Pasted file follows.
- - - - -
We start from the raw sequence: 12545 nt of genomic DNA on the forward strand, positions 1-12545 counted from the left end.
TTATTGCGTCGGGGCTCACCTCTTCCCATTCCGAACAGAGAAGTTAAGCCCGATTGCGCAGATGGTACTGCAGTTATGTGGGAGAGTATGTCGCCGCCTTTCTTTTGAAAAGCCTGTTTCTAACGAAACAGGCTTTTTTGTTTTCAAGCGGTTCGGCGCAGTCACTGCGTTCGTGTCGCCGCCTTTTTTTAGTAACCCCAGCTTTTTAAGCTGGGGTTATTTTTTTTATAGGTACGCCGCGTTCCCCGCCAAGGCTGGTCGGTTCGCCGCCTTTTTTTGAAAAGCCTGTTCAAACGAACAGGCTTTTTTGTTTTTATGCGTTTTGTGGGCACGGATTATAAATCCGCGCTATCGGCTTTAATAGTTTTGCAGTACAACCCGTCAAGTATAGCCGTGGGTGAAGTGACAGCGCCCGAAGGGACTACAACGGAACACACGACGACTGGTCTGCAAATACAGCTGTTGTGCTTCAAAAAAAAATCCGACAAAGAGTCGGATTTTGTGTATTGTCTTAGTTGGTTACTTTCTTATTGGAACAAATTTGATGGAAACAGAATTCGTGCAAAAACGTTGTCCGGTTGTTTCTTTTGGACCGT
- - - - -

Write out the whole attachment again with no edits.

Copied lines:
We start from the raw sequence: 12545 nt of genomic DNA on the forward strand, positions 1-12545 counted from the left end.
TTATTGCGTCGGGGCTCACCTCTTCCCATTCCGAACAGAGAAGTTAAGCCCGATTGCGCAGATGGTACTGCAGTTATGTGGGAGAGTATGTCGCCGCCTTTCTTTTGAAAAGCCTGTTTCTAACGAAACAGGCTTTTTTGTTTTCAAGCGGTTCGGCGCAGTCACTGCGTTCGTGTCGCCGCCTTTTTTTAGTAACCCCAGCTTTTTAAGCTGGGGTTATTTTTTTTATAGGTACGCCGCGTTCCCCGCCAAGGCTGGTCGGTTCGCCGCCTTTTTTTGAAAAGCCTGTTCAAACGAACAGGCTTTTTTGTTTTTATGCGTTTTGTGGGCACGGATTATAAATCCGCGCTATCGGCTTTAATAGTTTTGCAGTACAACCCGTCAAGTATAGCCGTGGGTGAAGTGACAGCGCCCGAAGGGACTACAACGGAACACACGACGACTGGTCTGCAAATACAGCTGTTGTGCTTCAAAAAAAAATCCGACAAAGAGTCGGATTTTGTGTATTGTCTTAGTTGGTTACTTTCTTATTGGAACAAATTTGATGGAAACAGAATTCGTGCAAAAACGTTGTCCGGTTGTTTCTTTTGGACCGT